Tasnim – Iran’s retaliatory strike against a US base in Iraq earlier this month proved the worthlessness of the US military’s vaunted technology, an American political analyst said.
“Although US media refuses to consider the possibility that US defenses failed, the military leadership certainly recognizes the problem. Just as in the successful attacks on Saudi oil facilities in September, the vaunted technology of the US military was proven worthless. This will strengthen the hand of those who advise caution to the President, but they face formidable opposition in the councils of power from the neoconservative Zionists like Pompeo, Pence, Esper and many others who constantly argue for war,” Charles Dunaway told Tasnim in an interview.
Charles Dunaway is an American radio host and journalist who runs an online political forum. After a career as a systems analyst, Charles began a new career in radio journalism, joining the staff of a local station and becoming News Director. In 2016 he began producing his own program focused on international affairs called Wider View.
Following is the full text of the interview:
Tasnim: On January 8, Iran’s Armed Forces launched missile strikes on a US base in western Iraq in retaliation for the US assassination of the prominent Iranian commander Lieutenant General Qassem Soleimani. What is your take on the attack?
Dunaway: We know now that President Trump ordered this attack some 7 months ago. David Wurmser, an advisor to former National Security Advisor John Bolton and a close associate of Israeli Prime Minister Benjamin Netanyahu, suggested a targeted strike on General Solemani in a memo to Bolton in June 2019 – seven months before the attack.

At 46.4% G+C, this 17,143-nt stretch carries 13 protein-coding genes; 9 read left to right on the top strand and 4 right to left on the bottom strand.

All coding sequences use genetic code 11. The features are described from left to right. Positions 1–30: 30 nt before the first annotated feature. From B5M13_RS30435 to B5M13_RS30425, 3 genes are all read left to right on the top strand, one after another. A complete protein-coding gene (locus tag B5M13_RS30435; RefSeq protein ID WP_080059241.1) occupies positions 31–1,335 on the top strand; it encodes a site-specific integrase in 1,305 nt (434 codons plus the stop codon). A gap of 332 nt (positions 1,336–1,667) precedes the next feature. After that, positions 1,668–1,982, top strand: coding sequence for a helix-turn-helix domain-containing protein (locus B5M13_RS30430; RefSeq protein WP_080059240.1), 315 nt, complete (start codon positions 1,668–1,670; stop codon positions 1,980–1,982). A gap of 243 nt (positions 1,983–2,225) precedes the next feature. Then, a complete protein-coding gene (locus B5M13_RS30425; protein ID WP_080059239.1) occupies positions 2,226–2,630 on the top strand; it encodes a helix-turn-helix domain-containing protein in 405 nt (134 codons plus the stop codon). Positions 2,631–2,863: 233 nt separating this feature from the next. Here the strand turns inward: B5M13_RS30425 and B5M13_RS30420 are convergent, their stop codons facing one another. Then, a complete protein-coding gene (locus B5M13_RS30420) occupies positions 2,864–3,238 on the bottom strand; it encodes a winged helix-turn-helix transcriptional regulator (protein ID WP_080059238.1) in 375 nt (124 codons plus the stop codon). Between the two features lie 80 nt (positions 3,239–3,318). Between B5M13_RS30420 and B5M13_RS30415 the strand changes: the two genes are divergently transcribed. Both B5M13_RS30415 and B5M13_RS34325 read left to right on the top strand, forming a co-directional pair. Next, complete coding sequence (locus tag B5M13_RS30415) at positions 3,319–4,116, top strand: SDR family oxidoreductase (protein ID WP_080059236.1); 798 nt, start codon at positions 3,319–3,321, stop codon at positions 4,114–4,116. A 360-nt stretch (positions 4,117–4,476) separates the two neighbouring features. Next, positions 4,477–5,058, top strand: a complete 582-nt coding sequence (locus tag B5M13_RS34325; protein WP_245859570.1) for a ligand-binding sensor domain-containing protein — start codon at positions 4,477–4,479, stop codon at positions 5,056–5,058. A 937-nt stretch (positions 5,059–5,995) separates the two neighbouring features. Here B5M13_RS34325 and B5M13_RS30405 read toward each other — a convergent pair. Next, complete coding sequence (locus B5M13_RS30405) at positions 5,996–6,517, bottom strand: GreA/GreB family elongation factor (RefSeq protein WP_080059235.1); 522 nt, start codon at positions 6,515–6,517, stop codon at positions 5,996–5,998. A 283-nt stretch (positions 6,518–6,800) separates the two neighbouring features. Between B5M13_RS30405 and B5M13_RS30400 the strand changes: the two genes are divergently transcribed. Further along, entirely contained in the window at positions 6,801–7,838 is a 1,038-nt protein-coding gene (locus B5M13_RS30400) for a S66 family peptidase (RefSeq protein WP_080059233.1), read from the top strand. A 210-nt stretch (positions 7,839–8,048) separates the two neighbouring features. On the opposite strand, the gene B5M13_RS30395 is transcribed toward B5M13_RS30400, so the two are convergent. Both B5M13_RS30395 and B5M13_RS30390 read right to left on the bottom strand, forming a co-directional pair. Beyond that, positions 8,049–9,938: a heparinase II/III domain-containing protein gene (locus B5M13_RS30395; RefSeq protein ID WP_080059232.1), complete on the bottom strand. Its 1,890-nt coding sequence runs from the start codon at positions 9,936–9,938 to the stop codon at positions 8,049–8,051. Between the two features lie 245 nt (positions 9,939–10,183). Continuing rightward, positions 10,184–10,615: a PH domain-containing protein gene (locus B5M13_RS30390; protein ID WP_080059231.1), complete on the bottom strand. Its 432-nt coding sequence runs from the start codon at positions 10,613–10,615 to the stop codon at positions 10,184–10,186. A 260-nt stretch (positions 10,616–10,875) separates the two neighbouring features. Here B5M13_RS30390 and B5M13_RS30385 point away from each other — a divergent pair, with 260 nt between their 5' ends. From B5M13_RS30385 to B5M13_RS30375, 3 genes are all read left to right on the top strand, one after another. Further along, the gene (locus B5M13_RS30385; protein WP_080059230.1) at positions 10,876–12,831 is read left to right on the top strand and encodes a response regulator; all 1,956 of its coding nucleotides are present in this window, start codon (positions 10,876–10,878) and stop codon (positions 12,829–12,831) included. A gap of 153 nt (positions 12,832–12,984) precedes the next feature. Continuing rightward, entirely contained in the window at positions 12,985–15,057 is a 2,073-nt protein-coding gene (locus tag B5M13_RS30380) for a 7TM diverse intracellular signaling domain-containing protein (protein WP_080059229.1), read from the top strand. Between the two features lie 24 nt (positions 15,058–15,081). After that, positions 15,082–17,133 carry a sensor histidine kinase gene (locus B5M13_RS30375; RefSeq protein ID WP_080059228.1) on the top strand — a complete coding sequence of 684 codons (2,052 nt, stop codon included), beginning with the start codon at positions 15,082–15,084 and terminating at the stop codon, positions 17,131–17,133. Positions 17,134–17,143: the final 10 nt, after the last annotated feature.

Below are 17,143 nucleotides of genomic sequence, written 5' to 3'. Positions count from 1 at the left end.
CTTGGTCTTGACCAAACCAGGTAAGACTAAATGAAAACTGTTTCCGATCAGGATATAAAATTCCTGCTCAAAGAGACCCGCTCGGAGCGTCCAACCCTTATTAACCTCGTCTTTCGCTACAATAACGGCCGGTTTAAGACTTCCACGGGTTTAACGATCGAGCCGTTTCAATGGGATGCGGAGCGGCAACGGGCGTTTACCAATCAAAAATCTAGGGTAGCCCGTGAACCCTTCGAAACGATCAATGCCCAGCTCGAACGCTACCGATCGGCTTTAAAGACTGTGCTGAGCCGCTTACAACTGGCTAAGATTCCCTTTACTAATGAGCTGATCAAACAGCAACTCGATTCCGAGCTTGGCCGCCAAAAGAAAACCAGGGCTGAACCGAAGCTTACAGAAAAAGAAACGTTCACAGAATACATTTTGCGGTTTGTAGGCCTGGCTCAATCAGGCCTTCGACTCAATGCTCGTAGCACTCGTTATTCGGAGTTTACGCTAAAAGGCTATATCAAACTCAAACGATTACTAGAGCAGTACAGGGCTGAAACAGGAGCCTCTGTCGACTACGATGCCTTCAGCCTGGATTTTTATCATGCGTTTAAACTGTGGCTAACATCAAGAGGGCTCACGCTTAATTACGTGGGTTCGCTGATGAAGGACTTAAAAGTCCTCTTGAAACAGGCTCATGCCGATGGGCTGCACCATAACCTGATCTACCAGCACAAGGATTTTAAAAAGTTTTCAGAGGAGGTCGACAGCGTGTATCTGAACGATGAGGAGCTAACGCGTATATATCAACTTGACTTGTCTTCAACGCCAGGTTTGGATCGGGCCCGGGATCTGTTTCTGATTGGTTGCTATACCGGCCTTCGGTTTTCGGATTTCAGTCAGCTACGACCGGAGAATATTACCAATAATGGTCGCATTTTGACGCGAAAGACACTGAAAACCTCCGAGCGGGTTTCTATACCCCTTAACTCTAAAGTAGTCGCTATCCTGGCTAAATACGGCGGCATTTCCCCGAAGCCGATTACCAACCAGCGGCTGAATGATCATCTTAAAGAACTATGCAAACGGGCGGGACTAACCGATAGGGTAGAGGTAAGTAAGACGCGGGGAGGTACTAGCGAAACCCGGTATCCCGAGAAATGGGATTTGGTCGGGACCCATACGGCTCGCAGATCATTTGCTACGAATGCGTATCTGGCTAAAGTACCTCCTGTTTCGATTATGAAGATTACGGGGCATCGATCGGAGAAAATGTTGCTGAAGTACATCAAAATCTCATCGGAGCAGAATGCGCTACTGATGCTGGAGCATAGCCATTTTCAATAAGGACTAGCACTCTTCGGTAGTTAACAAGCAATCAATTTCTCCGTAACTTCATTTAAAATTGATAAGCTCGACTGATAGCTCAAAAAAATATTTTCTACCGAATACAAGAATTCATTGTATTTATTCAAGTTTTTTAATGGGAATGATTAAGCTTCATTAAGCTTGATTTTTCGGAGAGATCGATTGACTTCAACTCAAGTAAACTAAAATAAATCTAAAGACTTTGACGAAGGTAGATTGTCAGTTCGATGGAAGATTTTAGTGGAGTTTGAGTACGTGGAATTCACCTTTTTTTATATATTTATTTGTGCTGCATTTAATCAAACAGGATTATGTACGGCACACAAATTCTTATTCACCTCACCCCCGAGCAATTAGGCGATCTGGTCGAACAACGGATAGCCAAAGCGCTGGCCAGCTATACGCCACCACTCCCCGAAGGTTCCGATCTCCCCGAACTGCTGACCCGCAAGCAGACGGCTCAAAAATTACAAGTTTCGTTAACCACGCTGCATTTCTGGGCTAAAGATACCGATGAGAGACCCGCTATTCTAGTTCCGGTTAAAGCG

The Zionist neoconservatives in the Trump Administration clearly believe that assassinating high-level officials of a foreign government, like punishing sanctions, is an acceptable means to achieve regime change. That in itself is a violation of international law but coupled with the fact that the US is not officially at war with Iran (or any other nation), that this murder was carried out on the soil of an allegedly sovereign nation without their permission, and that General Soleimani was on a diplomatic mission, the illegality and immorality of this act is multiplied geometrically.
As is usual, the US government put forward several transparently false rationales for this killing – Soleimani was planning to blow up 4 US embassies, he was personally responsible for the deaths of hundreds of US soldiers, he was posing an imminent threat to unnamed US facilities, etc. The real reason can be found in Wurmser’s memo – “…were unexpected, rule-changing actions taken against Iran, it would confuse the regime. It would need to scramble,” he writes. Such a US attack would “rattle the delicate internal balance of forces and the control over them upon which the regime depends for stability and survival.” This action like virtually every other action taken against Iran by the US over the last 41 years is designed to reverse the 1979 Islamic revolution and turn Iran into a US satrapy.
If rule-changing actions like assassinations of government officials are now to be considered normal policy of the US regime, then every official of every government that opposes US global hegemony is now at risk. Needless to say, without any remaining vestige of international law, the officials of the US are also fair game – an unintended consequence of the immoral and illegal behavior of the US government.
Tasnim: Iran fired 16 ballistic missiles. US forces failed to intercept them and could only watch and wait for impact, according to American websites and reports. The attack highlighted US missile defense vulnerability. How could this change equations in the future?
Dunaway: Although US media refuses to consider the possibility that US defenses failed, the military leadership certainly recognizes the problem. Just as in the successful attacks on Saudi oil facilities in September, the vaunted technology of the US military was proven worthless. This will strengthen the hand of those who advise caution to the President, but they face formidable opposition in the councils of power from the neoconservative Zionists like Pompeo, Pence, Esper and many others who constantly argue for war.